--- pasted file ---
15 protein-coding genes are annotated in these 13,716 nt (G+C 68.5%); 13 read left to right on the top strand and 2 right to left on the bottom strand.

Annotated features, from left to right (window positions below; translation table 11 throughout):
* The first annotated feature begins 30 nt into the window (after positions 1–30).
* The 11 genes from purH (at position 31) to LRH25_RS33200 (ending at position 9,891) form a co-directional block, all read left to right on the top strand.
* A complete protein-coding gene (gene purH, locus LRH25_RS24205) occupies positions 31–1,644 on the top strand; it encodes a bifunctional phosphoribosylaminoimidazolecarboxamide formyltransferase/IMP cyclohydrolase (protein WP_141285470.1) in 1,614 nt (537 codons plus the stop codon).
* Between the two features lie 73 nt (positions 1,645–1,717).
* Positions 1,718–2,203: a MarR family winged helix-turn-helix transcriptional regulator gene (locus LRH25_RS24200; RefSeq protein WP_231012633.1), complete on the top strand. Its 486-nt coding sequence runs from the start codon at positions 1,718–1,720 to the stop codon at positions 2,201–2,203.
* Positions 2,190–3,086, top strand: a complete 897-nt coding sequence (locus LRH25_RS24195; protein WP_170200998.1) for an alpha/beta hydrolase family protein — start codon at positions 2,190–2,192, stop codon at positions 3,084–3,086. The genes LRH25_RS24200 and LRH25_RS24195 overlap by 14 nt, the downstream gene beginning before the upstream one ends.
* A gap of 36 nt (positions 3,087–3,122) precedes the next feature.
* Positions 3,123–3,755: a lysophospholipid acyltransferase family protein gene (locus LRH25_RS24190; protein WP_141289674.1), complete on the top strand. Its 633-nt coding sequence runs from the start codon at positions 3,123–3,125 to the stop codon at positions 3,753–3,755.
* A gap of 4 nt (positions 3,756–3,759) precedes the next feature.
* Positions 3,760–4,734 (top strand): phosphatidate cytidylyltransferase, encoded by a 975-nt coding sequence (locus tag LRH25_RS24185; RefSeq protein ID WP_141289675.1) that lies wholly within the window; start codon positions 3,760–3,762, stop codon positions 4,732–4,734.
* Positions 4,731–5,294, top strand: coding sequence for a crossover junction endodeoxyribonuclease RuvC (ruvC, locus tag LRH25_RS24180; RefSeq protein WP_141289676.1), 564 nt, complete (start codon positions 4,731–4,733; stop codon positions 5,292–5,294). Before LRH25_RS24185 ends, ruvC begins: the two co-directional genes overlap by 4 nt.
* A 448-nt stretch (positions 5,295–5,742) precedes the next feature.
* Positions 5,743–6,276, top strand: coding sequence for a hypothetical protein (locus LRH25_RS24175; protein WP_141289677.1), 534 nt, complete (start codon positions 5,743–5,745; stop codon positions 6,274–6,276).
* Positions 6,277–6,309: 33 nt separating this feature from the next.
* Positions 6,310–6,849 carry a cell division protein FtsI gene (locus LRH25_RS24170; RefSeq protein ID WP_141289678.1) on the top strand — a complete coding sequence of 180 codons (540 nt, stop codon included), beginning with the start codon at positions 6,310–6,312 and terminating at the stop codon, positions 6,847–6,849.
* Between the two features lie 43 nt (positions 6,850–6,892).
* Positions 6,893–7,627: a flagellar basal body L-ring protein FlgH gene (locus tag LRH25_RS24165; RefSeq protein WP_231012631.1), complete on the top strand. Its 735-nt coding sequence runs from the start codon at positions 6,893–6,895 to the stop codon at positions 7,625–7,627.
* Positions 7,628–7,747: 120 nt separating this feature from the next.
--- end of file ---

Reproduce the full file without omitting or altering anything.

15 protein-coding genes are annotated in these 13,716 nt (G+C 68.5%); 13 read left to right on the top strand and 2 right to left on the bottom strand.

Annotated features, from left to right (window positions below; translation table 11 throughout):
* The first annotated feature begins 30 nt into the window (after positions 1–30).
* The 11 genes from purH (at position 31) to LRH25_RS33200 (ending at position 9,891) form a co-directional block, all read left to right on the top strand.
* A complete protein-coding gene (gene purH, locus LRH25_RS24205) occupies positions 31–1,644 on the top strand; it encodes a bifunctional phosphoribosylaminoimidazolecarboxamide formyltransferase/IMP cyclohydrolase (protein WP_141285470.1) in 1,614 nt (537 codons plus the stop codon).
* Between the two features lie 73 nt (positions 1,645–1,717).
* Positions 1,718–2,203: a MarR family winged helix-turn-helix transcriptional regulator gene (locus LRH25_RS24200; RefSeq protein WP_231012633.1), complete on the top strand. Its 486-nt coding sequence runs from the start codon at positions 1,718–1,720 to the stop codon at positions 2,201–2,203.
* Positions 2,190–3,086, top strand: a complete 897-nt coding sequence (locus LRH25_RS24195; protein WP_170200998.1) for an alpha/beta hydrolase family protein — start codon at positions 2,190–2,192, stop codon at positions 3,084–3,086. The genes LRH25_RS24200 and LRH25_RS24195 overlap by 14 nt, the downstream gene beginning before the upstream one ends.
* A gap of 36 nt (positions 3,087–3,122) precedes the next feature.
* Positions 3,123–3,755: a lysophospholipid acyltransferase family protein gene (locus LRH25_RS24190; protein WP_141289674.1), complete on the top strand. Its 633-nt coding sequence runs from the start codon at positions 3,123–3,125 to the stop codon at positions 3,753–3,755.
* A gap of 4 nt (positions 3,756–3,759) precedes the next feature.
* Positions 3,760–4,734 (top strand): phosphatidate cytidylyltransferase, encoded by a 975-nt coding sequence (locus tag LRH25_RS24185; RefSeq protein ID WP_141289675.1) that lies wholly within the window; start codon positions 3,760–3,762, stop codon positions 4,732–4,734.
* Positions 4,731–5,294, top strand: coding sequence for a crossover junction endodeoxyribonuclease RuvC (ruvC, locus tag LRH25_RS24180; RefSeq protein WP_141289676.1), 564 nt, complete (start codon positions 4,731–4,733; stop codon positions 5,292–5,294). Before LRH25_RS24185 ends, ruvC begins: the two co-directional genes overlap by 4 nt.
* A 448-nt stretch (positions 5,295–5,742) precedes the next feature.
* Positions 5,743–6,276, top strand: coding sequence for a hypothetical protein (locus LRH25_RS24175; protein WP_141289677.1), 534 nt, complete (start codon positions 5,743–5,745; stop codon positions 6,274–6,276).
* Positions 6,277–6,309: 33 nt separating this feature from the next.
* Positions 6,310–6,849 carry a cell division protein FtsI gene (locus LRH25_RS24170; RefSeq protein ID WP_141289678.1) on the top strand — a complete coding sequence of 180 codons (540 nt, stop codon included), beginning with the start codon at positions 6,310–6,312 and terminating at the stop codon, positions 6,847–6,849.
* Between the two features lie 43 nt (positions 6,850–6,892).
* Positions 6,893–7,627: a flagellar basal body L-ring protein FlgH gene (locus tag LRH25_RS24165; RefSeq protein WP_231012631.1), complete on the top strand. Its 735-nt coding sequence runs from the start codon at positions 6,893–6,895 to the stop codon at positions 7,625–7,627.
* Positions 7,628–7,747: 120 nt separating this feature from the next.